higher education - in fact, about half of them. One, for example, is a 
paediatrician from the local polyclinic," said judge Turdimatova. 

According to deputy prosecutor Urunov, "Each witness says that the women wear 
hijab [Islamic dress], say the namaz [prayer] five times a day, borrow books 
from their fellow party members, and take part in women's meetings every day."

A woman who was jailed in a separate trial from the nine convicted in May 
apparently became convinced that Hizb-ut-Tahrir was a good thing after her 
husband underwent a complete reform under the group's influence. Her 
sister-in-law, who did not want to be named, recalled, "He drank a lot and 
often, and when he was drinking he'd beat her up - the family was falling 
apart. He changed radically in 2004: he started praying, and was bringing money 
home. It turned out he'd joined Hizb-ut-Tahrir."

The wife followed her husband into the organisation, but both are now in prison 
- she for ten years, he for 16. 

A man whose son is already in jail for membership of the Islamic group recalled 
how his daughter-in-law, too, was drawn in - apparently through conviction. 
"She'd shut herself away in her room and read books. She was constantly meeting 
up with women wearing the hijab," he said. 

"We warned her not to join the banned party, but she said it was her destiny."

Madina Saifiddinova is an IWPR contributor in northern Tajikistan.


When street cleaners are redeployed to work on farms, schoolteachers are forced 
take their place. 

By IWPR staff in London

Like a swarm of ants, scores of people rummage around the pile of demolished 
buildings, clearing away bricks and other bits and pieces of masonry. With no 
gloves to protect their hands and glum expressions on their faces, these 
workers appeared to be labouring under sufferance.

This is hardly surprising, as these workers are in fact teachers who have been 
corralled into the clearance operation by the city authorities in the eastern 
city of Turkmenabat, formerly Charjou, who have no labourers to do the job.  

In a move that reflects a wider policy of forcing public sector employees to 
work in areas other than their own, the cash-strapped city administration has 
given the teachers no choice in the matter. If they refuse to do general 
labouring and cleaning tasks for the municipality, they will lose their jobs. 

President Saparmurat Niazov effectively gave the green light for this form of 
exploitation last year, when he began using soldiers to cover for hospital 
staff sacked in a massive cost-cutting exercise.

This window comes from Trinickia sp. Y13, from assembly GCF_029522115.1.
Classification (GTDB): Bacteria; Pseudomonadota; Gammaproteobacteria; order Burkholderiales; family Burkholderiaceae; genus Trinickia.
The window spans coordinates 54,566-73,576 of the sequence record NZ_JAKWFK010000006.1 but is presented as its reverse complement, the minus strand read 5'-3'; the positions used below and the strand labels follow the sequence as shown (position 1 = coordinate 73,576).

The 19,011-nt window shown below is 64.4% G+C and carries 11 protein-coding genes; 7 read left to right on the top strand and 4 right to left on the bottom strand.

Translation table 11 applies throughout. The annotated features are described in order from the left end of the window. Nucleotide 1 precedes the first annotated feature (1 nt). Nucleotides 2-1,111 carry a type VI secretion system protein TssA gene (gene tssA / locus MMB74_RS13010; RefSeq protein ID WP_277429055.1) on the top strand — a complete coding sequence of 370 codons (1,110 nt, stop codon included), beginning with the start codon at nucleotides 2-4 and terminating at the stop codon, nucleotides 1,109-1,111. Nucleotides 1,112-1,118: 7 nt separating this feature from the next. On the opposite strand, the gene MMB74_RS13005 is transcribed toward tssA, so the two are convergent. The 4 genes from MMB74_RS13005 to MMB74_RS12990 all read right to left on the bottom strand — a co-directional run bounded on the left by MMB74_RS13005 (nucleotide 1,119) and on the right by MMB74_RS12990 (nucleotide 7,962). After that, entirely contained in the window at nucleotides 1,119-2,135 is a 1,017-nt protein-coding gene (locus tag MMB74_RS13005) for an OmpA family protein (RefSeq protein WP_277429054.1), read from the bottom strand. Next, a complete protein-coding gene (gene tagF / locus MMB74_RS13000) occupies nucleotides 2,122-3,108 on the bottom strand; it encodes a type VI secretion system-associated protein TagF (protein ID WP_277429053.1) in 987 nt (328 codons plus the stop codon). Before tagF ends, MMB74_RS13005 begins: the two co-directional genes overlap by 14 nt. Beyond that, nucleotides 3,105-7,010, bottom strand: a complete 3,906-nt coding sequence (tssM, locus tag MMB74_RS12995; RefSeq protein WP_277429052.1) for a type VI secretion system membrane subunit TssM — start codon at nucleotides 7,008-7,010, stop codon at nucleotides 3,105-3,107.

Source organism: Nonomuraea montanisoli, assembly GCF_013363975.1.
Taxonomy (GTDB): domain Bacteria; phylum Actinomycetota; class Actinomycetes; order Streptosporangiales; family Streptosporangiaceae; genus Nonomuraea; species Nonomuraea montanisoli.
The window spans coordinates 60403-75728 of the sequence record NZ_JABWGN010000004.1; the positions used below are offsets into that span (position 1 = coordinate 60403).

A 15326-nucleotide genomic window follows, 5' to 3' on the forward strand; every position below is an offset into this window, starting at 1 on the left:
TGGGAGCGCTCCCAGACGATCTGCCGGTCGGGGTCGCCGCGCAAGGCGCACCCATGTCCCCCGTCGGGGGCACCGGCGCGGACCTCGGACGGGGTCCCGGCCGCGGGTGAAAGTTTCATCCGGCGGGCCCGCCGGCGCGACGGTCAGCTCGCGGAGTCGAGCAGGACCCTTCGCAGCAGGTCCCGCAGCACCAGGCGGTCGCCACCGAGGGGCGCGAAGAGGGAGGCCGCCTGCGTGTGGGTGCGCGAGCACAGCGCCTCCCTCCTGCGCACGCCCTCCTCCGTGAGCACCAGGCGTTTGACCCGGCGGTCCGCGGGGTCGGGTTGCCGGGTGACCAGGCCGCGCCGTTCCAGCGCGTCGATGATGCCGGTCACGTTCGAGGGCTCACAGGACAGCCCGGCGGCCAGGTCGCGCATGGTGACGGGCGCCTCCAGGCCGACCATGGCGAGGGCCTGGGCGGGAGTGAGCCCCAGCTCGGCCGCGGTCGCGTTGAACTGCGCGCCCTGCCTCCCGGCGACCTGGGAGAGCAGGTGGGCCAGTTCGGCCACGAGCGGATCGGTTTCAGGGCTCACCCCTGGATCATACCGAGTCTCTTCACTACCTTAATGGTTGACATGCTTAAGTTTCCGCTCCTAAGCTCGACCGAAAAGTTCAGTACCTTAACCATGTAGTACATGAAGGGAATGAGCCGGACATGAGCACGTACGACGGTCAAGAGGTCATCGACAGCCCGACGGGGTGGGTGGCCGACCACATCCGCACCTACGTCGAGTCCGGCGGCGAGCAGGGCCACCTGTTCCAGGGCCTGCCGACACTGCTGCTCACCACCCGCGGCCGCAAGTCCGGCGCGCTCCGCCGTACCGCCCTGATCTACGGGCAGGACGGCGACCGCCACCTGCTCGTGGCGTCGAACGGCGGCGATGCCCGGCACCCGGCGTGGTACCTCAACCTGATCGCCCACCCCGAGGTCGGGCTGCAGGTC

Although Turkmenistan is a major exporter of gas, the revenues do not appear to 
reach the central government budget, which frequent cuts in jobs and benefits 
suggest is strapped for cash.

In Turkmenabat, while white-collar state employees such as teachers and doctors 
are being dragooned into clearing streets and collecting rubbish after work and 
at weekends, the municipal cleaners who should be really doing the job are 
dispatched, along with many factory workers, to the cotton fields. They spend 
up to three weeks at a time there weeding and thinning out young crops in 
preparation for the harvest.

The exercise is strongly reminiscent of Soviet "subbotniks", when people had to 
turn out for voluntary work at the weekend. In post-Soviet Turkmenistan, 
though, the exercise has something of the absurd about it, as everyone seems to 
be doing someone else's job.

"We are forced to work everywhere that the municipal workers should be working. 
We teachers sweep and clean the streets, pick up rubbish on lawns, and trim 
trees and bushes," said history teacher Raisa Maximova. "We are forced to work 
both weekdays and weekends. But we too have families, children. When can we 
give them any attention if we work with virtually no days off?"

Her colleague, mathematics teacher Batyr Yazyev, spoke of the difficulties of 
combining two jobs. "Every day for two or three hours after teaching lessons, 
we work in these ruins. Is this part of our professional duties?" he asked. 
"The end of the school year is the most intense time at school. There are 
school reports, exam preparations, and repairs to classrooms."

A senior official in the local education department admitted that the 
authorities were putting teachers under unbearable pressure. 

"Teachers [already] have an incredible burden: preparing for lessons, marking 
work, and meeting parents," he said. "We must take teachers' time into account. 
After all, they are laying the foundation for the most important thing of all - 
the future generation of the country, as bombastic as that may sound."

Teachers are bitter and frustrated at having to pay for the inefficiency of 
bureaucrats. "The city authorities solve their economic problems at the 
teachers' expense, thus violating their labour and constitutional rights," said 
a representative of the teachers' union.

While the teachers feel aggrieved, they can at least consider themselves 
fortunate not to be shipped off to toil in the cotton fields, as many other 
urban workers are.

"We're sent out to the fields by force, dozens of kilometres from the city," 
said Batyr Arslanov, whose real job is at a textiles fire. "The management 
ignores our family circumstances. The order comes to the workshops and we are 
divided into shifts and sent off for ten or 15 days at a time."

To add insult to injury, the "volunteers" have to fork out the cost of both 
getting to the fields and food provisions for the duration of their time there.

Some find creative solutions such as the staff at one Turkmenabat plant, who 
pay villagers to do their work for them. 

Others end up being forced into resigning, like Lachin Mamedova, who left her 
job at a silk factory. 

"I have three children, my husband works, and I cannot leave my family and 
children for two or three weeks and travel a long way from home," she said. 
"The management gave me a choice - either go to the fields or write a letter of 
resignation. I chose the latter. Another four employees at our factory did the 

(The names of people speaking in this article have been changed for safety